August 15, 2022

Volume XII, Number 227

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August 12, 2022

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DOJ Investigating FinTech Over PPP Loans

On June 3, a federal court filing in the Southern District of Florida by an Atlanta-based FinTech company revealed that the small business lender is under DOJ investigation for alleged PPP loan approval practices. According to the FinTech, by August 2020, it processed over $7 billion in PPP loans to at least 300,000 small businesses.

In a motion to quash the government’s subpoena in an unrelated PPP loan fraud scheme, the FinTech stated that “the Boston U.S. Attorney’s Office has been investigating [the FinTech] under the False Claims Act, on the theory that [the Fintech] improperly approved PPP loans that were either obviously fraudulent or not within Small Business Administration (“SBA”) parameters.” Because of this ongoing investigation, the FinTech argued that “the subpoena presents an “undue – and, as importantly, unnecessary – burden” and jeopardizes the FinTech’s ability to defend itself. The court denied the FinTech’s motion.

Putting it into Practice: This rare disclosure of a pre-indictment DOJ investigation warns that the government is continuing to focus its enforcement efforts on FinTechs that administered PPP loans. This disclosed investigation adds to the continued fallout for FinTechs that administered PPP loans. Government and news reports often have accused FinTechs of being gateways for PPP fraud due to their less robust anti-fraud controls as compared to traditional financial institutions. As detailed in a previous blog, in June 2021 the House Select Subcommittee on the Coronavirus Crisis opened investigations into the role of four FinTechs (including the FinTech subpoenaed here) in issuing allegedly fraudulent PPP loans.

Most of the DOJ’s enforcement efforts have focused on applicants who fraudulently obtained CARES Act funds, but this investigation shows that the government also is directing enforcement efforts to FinTechs that administered CARES Act funds. These enforcement efforts could have extreme consequences for lenders under the FCA, including treble damages and civil penalties for all fraudulent claims caused to be submitted to the government. Here, the government is likely to bring FCA claims on the theory that Fintechs caused false claims to be submitted to the SBA by failing to adequately screen for fraudulent PPP applications. The FCA also allows private whistleblowers to bring suit on behalf of the government, meaning that any employee of a FinTech or financial institution (or even an unaffiliated individual) could initiate a suit under similar theory of liability.

Copyright © 2022, Sheppard Mullin Richter & Hampton LLP.National Law Review, Volume XII, Number 209
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About this Author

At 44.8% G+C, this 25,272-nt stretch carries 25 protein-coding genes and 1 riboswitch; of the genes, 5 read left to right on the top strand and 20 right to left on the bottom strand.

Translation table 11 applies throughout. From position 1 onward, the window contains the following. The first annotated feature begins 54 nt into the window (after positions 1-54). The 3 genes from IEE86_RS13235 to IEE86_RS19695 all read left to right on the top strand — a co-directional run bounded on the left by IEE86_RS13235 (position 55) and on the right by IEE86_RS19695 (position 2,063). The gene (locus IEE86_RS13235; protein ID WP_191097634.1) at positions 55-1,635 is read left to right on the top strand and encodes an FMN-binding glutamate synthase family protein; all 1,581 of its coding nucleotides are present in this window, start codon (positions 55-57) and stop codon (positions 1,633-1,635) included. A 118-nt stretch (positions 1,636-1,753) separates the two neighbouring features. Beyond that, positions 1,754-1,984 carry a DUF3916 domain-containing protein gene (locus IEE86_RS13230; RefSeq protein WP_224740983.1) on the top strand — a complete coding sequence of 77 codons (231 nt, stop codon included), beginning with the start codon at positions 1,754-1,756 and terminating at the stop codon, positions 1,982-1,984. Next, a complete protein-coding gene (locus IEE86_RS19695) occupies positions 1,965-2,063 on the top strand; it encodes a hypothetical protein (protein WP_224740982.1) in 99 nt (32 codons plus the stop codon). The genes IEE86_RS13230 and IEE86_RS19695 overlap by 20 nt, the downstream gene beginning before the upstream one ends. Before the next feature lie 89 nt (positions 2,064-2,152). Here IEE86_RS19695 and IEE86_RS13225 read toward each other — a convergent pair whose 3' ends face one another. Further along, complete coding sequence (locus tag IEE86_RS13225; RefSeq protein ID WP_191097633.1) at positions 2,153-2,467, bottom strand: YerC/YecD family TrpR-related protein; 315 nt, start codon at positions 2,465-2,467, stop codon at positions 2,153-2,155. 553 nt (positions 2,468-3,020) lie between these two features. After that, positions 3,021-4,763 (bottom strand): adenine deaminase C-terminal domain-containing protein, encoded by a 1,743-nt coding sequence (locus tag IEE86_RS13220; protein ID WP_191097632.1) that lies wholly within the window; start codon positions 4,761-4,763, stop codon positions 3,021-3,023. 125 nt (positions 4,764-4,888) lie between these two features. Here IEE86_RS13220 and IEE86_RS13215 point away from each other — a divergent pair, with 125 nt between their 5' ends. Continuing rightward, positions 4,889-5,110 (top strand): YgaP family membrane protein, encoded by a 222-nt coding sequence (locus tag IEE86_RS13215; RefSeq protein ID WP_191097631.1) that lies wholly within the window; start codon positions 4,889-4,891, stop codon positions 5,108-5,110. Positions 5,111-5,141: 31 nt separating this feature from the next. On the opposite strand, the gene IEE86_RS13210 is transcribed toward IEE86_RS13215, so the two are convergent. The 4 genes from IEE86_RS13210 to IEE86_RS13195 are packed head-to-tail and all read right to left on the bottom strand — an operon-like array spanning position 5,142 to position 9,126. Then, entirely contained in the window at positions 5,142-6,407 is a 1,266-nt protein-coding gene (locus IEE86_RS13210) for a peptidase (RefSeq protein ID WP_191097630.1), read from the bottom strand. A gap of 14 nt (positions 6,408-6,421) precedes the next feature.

Moorari Shah Bankruptcy Lawyer Sheppard Mullin Law Firm
Partner

Moorari Shah is a partner in the Finance and Bankruptcy Practice Group in the firm's Los Angeles and San Francisco offices. 

Areas of Practice

Moorari combines deep in-house and law firm experience to deliver practical, business-minded legal advice. He represents banks, fintechs, mortgage companies, auto lenders, and other nonbank institutions in transactional, licensing, regulatory compliance, and government enforcement matters covering mergers and acquisitions, consumer and commercial lending, equipment finance and leasing, and supervisory examinations,...

213-617-4171
A.J. S. Dhaliwal Bankruptcy Attorney Sheppard Mullin Washington DC
Associate

A.J. is an associate in the Finance and Bankruptcy Practice Group in the firm's Washington, D.C. office. 

A.J. has over a decade of experience helping banks, non-bank financial institutions, and other companies providing financial products and services in a wide range of matters including government enforcement actions, civil litigation, regulatory examinations, and internal investigations.

With a diversified regulatory, compliance, and enforcement background, A.J. counsels financial institutions in matters involving...

202-747-2323
 Matthew T. Lin Associate Los Angeles Government Contracts, Investigations & International Trade
Associate

Matthew Lin is an associate in the Government Contracts, Investigations and International Trade Practice Group in the firm's Los Angeles office.

During law school, Matthew served as an extern with the Criminal Division of the United States Attorney's Office for the Central District of California. Prior to law school, Matthew worked with the Los Angeles City Controller’s Office performing data analytics on the City’s financial, economic, and employment data.

213-617-4281
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